Detailed instructions for border are given below:

With CC, from right side under arm, join with sc 4 st to left left sleeve, ch 2, skip one st, *sc, ch 2 skip one st. Repeat from * across bottom back until you have made 22 sc with ch 2 between ending with an sc. Dc into base of sleeve, skip one row of right front, sc in ends of next 9 rows. 2 sc in end st of front, 2 sc across end of right front, 2 sc in top st at end of front, sc across top of right front, skip last st , 3 dc in top of sleeve, sc in first st of back neck, **ch 2, skip 1 st. Repeat from ** across back of neck. 3 dc in top of left sleeve, skip first row of left front, sc in next st and to the end of the bottom of left front, 2 sc in end of bottom of left front, 2 sc across edge of left front, 2 sc in end st of bottom of left front.

Cuffs:

Round 1: with contrasting color, sc around sleeve, join with ss, ch 1

Round 2: *2 sc together, sc, repeat from * around. join with ss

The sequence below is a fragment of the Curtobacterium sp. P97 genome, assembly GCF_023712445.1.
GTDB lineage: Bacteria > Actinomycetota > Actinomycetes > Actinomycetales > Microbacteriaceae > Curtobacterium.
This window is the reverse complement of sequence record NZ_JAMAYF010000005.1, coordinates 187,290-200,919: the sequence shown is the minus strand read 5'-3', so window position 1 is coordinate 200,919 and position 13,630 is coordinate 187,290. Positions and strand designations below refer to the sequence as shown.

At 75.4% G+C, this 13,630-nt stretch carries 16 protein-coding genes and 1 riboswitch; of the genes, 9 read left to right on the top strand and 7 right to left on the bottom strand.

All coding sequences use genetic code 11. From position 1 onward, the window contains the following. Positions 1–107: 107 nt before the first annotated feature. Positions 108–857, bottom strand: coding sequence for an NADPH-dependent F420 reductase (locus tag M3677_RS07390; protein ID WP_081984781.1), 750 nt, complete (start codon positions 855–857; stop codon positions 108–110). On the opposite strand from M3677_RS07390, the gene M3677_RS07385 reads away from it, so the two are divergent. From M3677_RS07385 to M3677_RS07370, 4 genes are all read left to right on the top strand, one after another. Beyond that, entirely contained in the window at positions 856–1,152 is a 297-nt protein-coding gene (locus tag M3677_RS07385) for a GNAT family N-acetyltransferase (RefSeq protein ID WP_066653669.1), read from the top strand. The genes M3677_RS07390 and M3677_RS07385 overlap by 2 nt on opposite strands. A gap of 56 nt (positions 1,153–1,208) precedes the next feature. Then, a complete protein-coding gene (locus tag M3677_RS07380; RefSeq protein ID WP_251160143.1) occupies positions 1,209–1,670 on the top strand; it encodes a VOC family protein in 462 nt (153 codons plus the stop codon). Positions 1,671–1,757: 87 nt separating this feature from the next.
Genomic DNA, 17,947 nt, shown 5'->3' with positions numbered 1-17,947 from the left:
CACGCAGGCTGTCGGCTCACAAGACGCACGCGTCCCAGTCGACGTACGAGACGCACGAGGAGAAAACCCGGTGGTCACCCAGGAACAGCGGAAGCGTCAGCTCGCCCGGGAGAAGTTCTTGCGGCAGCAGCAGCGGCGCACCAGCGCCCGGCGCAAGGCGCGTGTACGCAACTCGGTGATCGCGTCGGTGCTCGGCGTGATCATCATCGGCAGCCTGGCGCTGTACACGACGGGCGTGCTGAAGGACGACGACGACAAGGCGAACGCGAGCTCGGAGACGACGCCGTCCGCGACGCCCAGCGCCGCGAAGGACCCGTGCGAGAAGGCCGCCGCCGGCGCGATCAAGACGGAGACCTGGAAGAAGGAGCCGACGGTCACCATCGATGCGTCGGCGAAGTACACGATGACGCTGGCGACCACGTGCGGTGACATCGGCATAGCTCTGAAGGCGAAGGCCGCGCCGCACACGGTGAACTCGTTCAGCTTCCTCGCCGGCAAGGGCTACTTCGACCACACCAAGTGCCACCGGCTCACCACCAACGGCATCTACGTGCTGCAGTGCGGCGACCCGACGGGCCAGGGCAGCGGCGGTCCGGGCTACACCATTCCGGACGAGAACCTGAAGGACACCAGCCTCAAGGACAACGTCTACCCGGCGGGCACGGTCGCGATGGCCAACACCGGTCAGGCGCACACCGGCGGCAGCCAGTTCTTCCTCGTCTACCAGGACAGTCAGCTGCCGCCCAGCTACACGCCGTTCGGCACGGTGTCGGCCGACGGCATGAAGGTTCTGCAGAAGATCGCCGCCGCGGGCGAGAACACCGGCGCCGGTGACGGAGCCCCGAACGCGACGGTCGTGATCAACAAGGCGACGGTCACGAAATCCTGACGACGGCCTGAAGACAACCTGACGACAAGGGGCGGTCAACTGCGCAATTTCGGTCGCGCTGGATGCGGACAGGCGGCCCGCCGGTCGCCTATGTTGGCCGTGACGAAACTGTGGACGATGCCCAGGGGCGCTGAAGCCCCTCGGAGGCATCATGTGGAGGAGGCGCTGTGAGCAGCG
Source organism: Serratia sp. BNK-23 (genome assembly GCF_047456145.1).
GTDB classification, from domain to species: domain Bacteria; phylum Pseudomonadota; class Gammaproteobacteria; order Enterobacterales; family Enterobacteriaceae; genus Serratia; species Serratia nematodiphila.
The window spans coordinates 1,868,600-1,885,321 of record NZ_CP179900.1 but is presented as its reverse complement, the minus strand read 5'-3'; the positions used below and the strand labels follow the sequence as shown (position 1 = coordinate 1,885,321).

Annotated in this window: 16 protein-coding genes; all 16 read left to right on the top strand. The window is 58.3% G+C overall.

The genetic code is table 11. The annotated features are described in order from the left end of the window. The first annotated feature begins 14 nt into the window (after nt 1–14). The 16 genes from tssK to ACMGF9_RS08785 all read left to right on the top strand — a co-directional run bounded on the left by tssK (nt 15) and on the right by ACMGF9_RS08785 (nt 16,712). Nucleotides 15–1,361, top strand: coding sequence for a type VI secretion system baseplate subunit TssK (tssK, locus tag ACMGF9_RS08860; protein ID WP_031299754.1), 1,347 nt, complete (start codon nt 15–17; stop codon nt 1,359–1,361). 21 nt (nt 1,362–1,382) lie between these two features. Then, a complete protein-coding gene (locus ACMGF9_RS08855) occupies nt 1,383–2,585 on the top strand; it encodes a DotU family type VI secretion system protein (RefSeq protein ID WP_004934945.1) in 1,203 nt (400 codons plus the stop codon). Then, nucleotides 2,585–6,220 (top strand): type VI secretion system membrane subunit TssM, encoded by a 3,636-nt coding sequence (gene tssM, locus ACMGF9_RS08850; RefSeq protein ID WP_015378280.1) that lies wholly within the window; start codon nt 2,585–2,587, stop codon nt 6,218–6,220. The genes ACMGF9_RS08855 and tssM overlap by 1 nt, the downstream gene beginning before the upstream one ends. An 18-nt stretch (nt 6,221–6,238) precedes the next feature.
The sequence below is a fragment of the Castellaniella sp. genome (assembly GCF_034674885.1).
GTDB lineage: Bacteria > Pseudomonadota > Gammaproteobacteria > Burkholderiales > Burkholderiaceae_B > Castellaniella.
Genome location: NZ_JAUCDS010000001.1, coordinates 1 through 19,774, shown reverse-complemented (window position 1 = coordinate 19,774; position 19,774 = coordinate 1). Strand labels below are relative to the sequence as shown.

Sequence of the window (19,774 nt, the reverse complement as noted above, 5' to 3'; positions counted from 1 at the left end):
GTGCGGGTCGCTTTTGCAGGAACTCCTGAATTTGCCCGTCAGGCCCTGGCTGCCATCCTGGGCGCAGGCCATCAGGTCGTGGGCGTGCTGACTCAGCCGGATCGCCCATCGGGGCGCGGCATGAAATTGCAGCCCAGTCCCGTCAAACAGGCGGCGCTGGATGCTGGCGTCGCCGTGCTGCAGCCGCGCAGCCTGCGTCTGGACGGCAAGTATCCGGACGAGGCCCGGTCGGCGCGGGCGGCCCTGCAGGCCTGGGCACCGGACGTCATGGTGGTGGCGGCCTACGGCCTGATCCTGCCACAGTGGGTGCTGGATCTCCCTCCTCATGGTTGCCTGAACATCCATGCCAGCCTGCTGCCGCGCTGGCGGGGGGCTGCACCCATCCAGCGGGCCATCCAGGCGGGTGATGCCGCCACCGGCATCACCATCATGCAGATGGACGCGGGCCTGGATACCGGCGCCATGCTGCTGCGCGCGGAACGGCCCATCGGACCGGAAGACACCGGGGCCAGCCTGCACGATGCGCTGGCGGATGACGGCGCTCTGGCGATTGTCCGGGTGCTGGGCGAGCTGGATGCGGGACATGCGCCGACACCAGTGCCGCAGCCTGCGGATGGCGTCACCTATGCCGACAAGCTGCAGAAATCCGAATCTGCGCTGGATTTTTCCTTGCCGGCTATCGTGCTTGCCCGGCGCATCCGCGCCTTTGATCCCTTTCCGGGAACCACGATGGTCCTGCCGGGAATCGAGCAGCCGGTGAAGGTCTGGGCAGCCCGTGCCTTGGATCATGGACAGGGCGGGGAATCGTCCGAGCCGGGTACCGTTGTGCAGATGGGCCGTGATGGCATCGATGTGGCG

Round 3: work even in sc. Break off. weave in ends.

Sew on button under buttonhole.

Weave in all ends.

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Wednesday, January 20, 2010

Knit Shrug for 18" Doll

Good morning,

Today my 18" doll, Ginger, is modeling a very, very easy knit shrug.  She's wearing the shrug over a sleeveless jumper.

Although this could be knit flat and seams sewn for the sleeves, it's important to knit in the round. If made flat, seams will be to the front of Ginger's arms.

Comments? I'd love to hear from you.
Enjoy,

Lois

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Knit Shrug for 18 " Doll

Quick and Easy

Materials:  Gjestal Sildre sport weight yarn, one 50 gr. ball
#7 dp needles

Gauge: 6 st x 8 rows = 1"

Cast on 32 st. and divide equally on dp needles

Knit in stockingette stitch in round being careful not to twist